21 May 2019

India concerned over delay in reimbursement of 265 million dollars to peacekeeping contributing countries

UNITED NATIONS: India, which is owed USD 38 million by the UN for peacekeeping operations, has voiced concern over the "unjustifiable and inexplicable" delays in reimbursement to countries providing peacekeeping troops and police for UN missions.

It underlined that recurrent delays in payments have turned the Troop Contributing Countries (TCCs) as "de facto financers" of UN peacekeeping.

"Reimbursement on time for peacekeeping is a genuine expectation," First Secretary in India's Permanent Mission to the UN Mahesh Kumar said Thursday at a Fifth Committee (Administrative and Budgetary) session on 'Improving the Financial Situation of the United Nations.' Kumar noted that total arrears currently stand at a whopping USD 3.6 billion, nearly one-third of the annual assessment of the United Nations, adding that UN peacekeeping also suffers from delay in reimbursements.

U.S. Raises the Stakes in Afghanistan From the Air


KUNDUZ, Afghanistan—Capt. Safdar Mohammad Andarabi sits with his elbows resting on his knees inside one of the three ramshackle buildings he and his 200 Afghan National Army soldiers tentatively hold in the center of a village in Qala-i-Zal, a rural district only 90 minutes from Kunduz city. Unlike many Afghan commanders, the grim-faced Andarabi doesn’t joke much. What is there to laugh about? He and his men are isolated on a tiny island in a Taliban sea.

“This is a safe area for the Taliban,” Andarabi said. “They can have picnics in Qala-i-Zal, because the government doesn’t do any operations here.”

Accompanied by the district’s exiled governor, Ahmad Fahim Qarluq, I recently drove to Qala-i-Zal, a vast expanse of desert with a belt of lush agricultural land on either side of the Kunduz River. Of the district’s 107 villages, Qarluq told me while steering a Toyota Corolla through sand drifts at high speed—at one point pointing a Kalashnikov out the window to ward off an oncoming vehicle he didn’t recognize—the Afghan government controls just two of them.

Will Russia sell the Pantsir missile system and T-90 tanks to Pakistan?

By Krzysztof Iwanek

On the heels of the recent tensions between New Delhi and Islamabad, news broke out that Pakistan is set to purchase the Pantsir surface-to-air missile system and T-90 tanks from Russia. If true, this deal would be Russian industry’s biggest ever in its (to-date minuscule) arms trade with Pakistan and would have the potential to shift the balance of Moscow’s relations with the two South Asian neighbors and rivals.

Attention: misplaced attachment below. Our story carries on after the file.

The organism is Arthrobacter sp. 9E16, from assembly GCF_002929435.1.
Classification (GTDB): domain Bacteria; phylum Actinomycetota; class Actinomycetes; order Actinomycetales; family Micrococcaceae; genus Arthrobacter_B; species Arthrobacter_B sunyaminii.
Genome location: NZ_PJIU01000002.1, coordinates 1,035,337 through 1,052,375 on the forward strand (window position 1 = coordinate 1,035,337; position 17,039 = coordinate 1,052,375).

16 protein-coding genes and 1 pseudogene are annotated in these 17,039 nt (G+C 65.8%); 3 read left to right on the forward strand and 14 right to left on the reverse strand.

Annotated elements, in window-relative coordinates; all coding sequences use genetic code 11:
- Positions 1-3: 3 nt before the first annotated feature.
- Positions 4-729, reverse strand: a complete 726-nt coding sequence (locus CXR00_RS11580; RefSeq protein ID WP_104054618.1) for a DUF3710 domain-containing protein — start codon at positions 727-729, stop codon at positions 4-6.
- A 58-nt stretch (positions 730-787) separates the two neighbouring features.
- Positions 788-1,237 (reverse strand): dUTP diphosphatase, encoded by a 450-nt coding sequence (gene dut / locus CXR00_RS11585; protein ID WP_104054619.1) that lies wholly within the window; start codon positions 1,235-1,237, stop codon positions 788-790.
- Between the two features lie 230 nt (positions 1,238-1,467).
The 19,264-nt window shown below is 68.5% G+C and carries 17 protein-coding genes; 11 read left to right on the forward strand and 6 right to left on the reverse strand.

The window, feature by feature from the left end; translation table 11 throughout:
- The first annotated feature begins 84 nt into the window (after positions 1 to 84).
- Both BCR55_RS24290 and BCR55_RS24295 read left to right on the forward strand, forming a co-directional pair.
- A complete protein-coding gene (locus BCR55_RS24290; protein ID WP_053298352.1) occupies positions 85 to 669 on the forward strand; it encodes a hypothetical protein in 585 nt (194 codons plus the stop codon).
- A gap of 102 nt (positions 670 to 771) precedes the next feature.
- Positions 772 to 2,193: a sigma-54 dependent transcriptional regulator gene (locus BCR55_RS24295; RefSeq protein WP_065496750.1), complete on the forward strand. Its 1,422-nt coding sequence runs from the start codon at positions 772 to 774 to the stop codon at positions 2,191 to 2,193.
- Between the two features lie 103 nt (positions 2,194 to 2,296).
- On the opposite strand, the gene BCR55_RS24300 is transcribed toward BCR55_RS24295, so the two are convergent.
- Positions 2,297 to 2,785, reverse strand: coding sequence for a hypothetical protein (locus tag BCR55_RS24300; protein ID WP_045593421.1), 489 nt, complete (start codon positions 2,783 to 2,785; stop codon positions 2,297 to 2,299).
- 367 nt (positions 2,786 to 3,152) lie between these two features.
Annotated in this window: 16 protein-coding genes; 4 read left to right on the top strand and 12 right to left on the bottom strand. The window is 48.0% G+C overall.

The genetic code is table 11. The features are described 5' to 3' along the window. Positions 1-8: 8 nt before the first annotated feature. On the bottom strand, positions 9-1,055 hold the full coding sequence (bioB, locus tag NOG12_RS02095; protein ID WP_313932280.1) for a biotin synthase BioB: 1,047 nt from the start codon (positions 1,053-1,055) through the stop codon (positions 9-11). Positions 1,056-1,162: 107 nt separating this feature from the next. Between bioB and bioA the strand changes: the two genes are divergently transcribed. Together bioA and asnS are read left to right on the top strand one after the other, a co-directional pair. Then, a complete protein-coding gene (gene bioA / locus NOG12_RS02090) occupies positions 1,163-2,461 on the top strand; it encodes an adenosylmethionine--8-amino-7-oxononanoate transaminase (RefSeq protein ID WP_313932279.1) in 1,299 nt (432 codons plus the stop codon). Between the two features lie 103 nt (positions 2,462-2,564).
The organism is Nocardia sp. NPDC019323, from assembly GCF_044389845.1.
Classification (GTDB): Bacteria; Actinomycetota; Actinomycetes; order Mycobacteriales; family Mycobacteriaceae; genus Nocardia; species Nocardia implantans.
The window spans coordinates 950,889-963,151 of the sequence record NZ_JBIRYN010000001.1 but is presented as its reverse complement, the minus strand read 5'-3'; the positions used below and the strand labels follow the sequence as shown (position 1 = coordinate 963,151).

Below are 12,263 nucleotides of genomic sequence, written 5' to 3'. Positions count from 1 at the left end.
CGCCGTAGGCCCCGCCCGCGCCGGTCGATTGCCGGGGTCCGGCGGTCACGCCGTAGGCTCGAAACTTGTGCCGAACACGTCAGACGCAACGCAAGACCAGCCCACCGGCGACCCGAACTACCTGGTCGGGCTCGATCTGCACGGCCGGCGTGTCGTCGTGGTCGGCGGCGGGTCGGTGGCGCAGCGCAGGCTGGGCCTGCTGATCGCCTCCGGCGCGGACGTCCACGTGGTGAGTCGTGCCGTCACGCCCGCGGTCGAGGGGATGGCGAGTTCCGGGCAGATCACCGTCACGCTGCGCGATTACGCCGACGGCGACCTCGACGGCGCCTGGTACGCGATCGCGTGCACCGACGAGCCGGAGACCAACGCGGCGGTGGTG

One should be very careful with jumping to conclusions on such deals, however. First, the media narrative often presents such agreements as if they were destined to be finalized, ignoring the complex reality of negotiations. In the media, memoranda of understanding may be confused with final deals, and any stage of talks can be presented as if the ink was already drying down on the paper. In this case, the Times of Islamabad storyactually mentioned that Islamabad “is now planning to send a delegation to Moscow to finalize the deal” — and an awful lot of deals have died on the way to finalization, often after years of protracted and delayed negotiations. As for the tanks, the news is that “Pakistan has drawn up a plan to also procure 360 T-90 tanks” from Russia; there is an even longer and torturous way from here to getting the tanks rolling on the plains of Punjab or Sindh by Pakistan’s border with India.

You Can’t Defeat Tomorrow’s Terrorists by Fighting Yesterday’s Enemy


As the dust settles on the jihadi terrorist attacks in Sri Lanka that killed more than 250 people, mostly Christian worshippers, on Easter Sunday last month, one of the most painful details emerging is that, in contrast to most terrorist attacks, the government received clear and precise warnings well in advance. The New York Times reports that the chief of Sri Lanka’s intelligence warned the police chief that, “Sri Lanka based Zahran Hashmi of National Thowheeth Jama’ath and his associates are planning to carry out a suicide terrorist attack in Sri Lanka shortly.” Specific warnings were issued about attacks on churches as well as the names and addresses of those suspected in the attack. Law enforcement officials rarely get better intelligence than that.

We still don’t know why Sri Lankan security forces did not act on this detailed warning. Bureaucratic incompetence and political rivalries are possible explanations. Another, ironically, is that Sri Lanka did not act on this terrorism warning because it was too focused on other terrorism problems. 

Digital Cold War

By Marc Champion

Here’s one vision of the future: In half the world, driverless cars built by Baidu and connected by Huawei’s 5G wireless service carry residents who shop online with Alibaba and post selfies with WeChat. In the other half, those activities are dominated by companies like Amazon, Google, Facebook, Tesla and Ericsson. On one side, the internet is tightly controlled;on the other, it’s far freer. For some policy makers and academics, the escalating tensions between the U.S. and China are pointing toward a “Cold War 2.0,” one fought for technological, rather than nuclear or ideological, dominance. It’s a prospect fraught with danger, fueled by hawks on both sides. Yet it would require so complete a dismantling of the global supply chains and networks that have underpinned China’s astounding growth in particular, that many believe any new Cold War won’t end up looking like the last.